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How much are local and regional pubmedia journalists paid? Here are a few answers

Crisis Coverage: Making (not Finding) the Time to Plan

I just got back from a two-hour hurricane supply run, as we Floridians watch Hurricane Irma’s slow march towards our state.

In this brief lull between Harvey and Irma, I’m reminded of the many clients and trainees over the years whom I’ve encouraged to make a plan for covering disasters and other breaking news. I can think of only one or maybe two that have actually done it.

Of all the barriers to crisis coverage planning, the one I hear most often is, “Where do I find the time?”

You won’t find the time. You have to make it.

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Crisis Coverage: Making (not Finding) the Time to Plan

Congrats on your award! Now thank your editor.

Three years ago, I wrote a post called “Editors Often Left out of Journalism Awards Bonanza.” Another awards season is upon us, and the situation is pretty much the same.

Kudos to PRNDI for trying to change things with its first-ever Editor of the Year Award. Nominations are due TOMORROW (April 14) at noon. If you know a great editor, a nomination is the perfect – and let’s face it, pretty much the only – way to send some recognition his or her way.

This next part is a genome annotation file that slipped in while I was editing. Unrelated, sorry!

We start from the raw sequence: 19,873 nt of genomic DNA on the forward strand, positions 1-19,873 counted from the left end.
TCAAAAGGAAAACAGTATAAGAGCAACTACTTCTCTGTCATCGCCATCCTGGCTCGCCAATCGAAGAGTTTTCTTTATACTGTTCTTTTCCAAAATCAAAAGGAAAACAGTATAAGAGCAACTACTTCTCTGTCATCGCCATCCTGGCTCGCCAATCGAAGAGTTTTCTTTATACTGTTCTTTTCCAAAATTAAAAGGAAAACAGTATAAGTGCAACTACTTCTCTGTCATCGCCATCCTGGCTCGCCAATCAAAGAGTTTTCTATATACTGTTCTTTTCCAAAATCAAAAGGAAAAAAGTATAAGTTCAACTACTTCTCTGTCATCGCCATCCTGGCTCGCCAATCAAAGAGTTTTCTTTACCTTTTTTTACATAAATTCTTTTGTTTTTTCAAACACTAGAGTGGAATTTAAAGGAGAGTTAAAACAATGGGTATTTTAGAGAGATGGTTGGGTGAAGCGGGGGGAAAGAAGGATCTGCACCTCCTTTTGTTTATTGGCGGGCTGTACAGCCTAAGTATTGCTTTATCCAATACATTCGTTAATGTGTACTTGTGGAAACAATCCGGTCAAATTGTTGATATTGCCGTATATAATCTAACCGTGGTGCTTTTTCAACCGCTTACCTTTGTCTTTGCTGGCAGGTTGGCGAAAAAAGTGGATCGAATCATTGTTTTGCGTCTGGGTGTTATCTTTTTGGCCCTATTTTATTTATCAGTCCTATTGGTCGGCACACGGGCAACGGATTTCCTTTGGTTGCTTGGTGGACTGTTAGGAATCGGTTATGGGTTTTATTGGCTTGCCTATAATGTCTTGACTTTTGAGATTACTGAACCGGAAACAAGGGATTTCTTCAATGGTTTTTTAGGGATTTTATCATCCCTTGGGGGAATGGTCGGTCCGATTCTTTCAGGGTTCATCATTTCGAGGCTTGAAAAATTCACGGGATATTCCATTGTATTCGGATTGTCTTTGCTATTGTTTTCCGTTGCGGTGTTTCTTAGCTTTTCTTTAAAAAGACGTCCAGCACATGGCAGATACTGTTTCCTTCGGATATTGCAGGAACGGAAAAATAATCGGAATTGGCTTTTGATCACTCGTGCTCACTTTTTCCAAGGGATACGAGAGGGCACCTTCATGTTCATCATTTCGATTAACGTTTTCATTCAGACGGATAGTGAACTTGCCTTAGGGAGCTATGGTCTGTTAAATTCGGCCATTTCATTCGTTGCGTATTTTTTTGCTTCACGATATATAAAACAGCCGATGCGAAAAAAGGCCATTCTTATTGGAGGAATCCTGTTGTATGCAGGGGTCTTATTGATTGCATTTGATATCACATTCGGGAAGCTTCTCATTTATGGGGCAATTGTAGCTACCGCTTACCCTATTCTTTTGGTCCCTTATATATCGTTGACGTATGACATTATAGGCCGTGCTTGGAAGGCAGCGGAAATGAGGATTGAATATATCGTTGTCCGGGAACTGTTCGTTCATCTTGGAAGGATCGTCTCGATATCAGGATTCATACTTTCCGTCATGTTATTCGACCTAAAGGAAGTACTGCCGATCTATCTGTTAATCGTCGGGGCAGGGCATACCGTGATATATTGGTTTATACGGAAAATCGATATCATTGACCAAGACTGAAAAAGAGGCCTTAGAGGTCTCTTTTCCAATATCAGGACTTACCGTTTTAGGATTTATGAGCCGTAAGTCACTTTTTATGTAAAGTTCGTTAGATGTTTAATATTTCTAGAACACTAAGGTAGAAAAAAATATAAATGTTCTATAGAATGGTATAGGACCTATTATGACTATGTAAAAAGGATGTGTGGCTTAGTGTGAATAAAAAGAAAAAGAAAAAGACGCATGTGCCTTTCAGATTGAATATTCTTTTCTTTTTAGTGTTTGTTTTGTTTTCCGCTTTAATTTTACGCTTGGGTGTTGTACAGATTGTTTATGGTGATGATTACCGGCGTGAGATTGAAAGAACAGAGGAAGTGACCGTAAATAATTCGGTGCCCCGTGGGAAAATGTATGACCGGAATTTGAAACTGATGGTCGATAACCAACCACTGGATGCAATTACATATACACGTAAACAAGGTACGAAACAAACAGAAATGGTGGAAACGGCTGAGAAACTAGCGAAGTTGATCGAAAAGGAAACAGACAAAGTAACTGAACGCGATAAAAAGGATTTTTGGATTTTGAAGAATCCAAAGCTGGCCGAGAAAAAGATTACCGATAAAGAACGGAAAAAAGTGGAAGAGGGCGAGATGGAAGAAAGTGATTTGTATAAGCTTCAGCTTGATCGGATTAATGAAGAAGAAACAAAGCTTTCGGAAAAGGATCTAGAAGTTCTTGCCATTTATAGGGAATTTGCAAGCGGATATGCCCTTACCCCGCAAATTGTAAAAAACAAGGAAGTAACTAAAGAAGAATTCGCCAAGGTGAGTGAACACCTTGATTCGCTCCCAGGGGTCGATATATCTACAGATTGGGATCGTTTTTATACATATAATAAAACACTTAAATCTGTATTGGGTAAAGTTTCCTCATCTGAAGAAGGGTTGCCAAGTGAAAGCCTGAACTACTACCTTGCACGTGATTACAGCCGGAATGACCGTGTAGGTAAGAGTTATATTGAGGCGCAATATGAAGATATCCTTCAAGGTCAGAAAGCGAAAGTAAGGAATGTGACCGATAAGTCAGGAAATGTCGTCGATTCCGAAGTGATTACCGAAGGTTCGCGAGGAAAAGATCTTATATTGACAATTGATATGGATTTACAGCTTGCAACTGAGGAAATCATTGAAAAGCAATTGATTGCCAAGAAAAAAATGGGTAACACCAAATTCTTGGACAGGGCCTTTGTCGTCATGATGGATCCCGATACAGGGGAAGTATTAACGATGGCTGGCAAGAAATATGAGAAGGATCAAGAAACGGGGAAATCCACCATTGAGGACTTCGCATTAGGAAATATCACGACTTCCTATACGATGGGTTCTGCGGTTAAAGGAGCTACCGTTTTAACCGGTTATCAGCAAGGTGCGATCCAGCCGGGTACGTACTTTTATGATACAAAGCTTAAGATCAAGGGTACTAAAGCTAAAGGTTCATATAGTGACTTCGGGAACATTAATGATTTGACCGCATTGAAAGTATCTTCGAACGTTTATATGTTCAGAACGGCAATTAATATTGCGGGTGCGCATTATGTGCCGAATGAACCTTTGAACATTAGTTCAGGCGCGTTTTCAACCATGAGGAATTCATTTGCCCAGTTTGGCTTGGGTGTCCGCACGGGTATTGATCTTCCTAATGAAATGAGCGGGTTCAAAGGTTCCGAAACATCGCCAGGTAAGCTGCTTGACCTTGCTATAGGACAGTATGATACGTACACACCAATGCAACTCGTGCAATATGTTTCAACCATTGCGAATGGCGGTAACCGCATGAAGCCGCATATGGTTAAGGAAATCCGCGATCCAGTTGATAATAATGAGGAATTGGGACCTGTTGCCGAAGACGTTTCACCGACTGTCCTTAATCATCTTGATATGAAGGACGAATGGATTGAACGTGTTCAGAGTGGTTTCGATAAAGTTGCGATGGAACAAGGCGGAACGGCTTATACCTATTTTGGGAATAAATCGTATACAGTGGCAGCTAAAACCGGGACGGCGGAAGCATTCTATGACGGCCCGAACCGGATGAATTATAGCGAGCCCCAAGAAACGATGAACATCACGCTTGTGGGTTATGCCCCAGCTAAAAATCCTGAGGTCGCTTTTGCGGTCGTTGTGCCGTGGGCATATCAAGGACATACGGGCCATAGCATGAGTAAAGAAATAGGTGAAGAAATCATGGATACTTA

Continue reading “Congrats on your award! Now thank your editor.”

Congrats on your award! Now thank your editor.

Firewall Shmirewall: Three warnings from the WUTC case

For the second time in as many months, I find myself writing about the firing of a public media journalist over matters related to journalistic integrity.

Last month, it was Marketplace reporter Lewis Wallace. This time it’s Jacqui Helbert, fired from WUTC in Chattanooga after state lawmakers complained to the station’s license holder, the University of Tennessee at Chattanooga, about one of her stories.

The lawmakers said Helbert hadn’t properly identified herself as a journalist in meetings they’d held with high school students about a proposed transgender bathroom bill. They said they were unaware the meetings were being recorded for broadcast, although multiple accounts suggest Helbert was wearing press credentials and carrying conspicuous recording gear.

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Firewall Shmirewall: Three warnings from the WUTC case

In Defense of Objectivity

When reporter Lewis Wallace was fired from the public radio business show Marketplace, public media’s simmering debate over the principle of journalistic objectivity came to a boil. (For those who don’t know, Wallace was fired for writing a blog post questioning the objectivity principle.)

The key question he raised is whether journalists must adhere to traditional rules about objectivity in an age of “alternative facts.” Do we have to sit on the sidelines of gatherings that aim to defend values and principles that many thought were settled in American society, issues that some see as questions of human rights, not political policy?

Some journalists are starting to say no. My answer is still yes.

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In Defense of Objectivity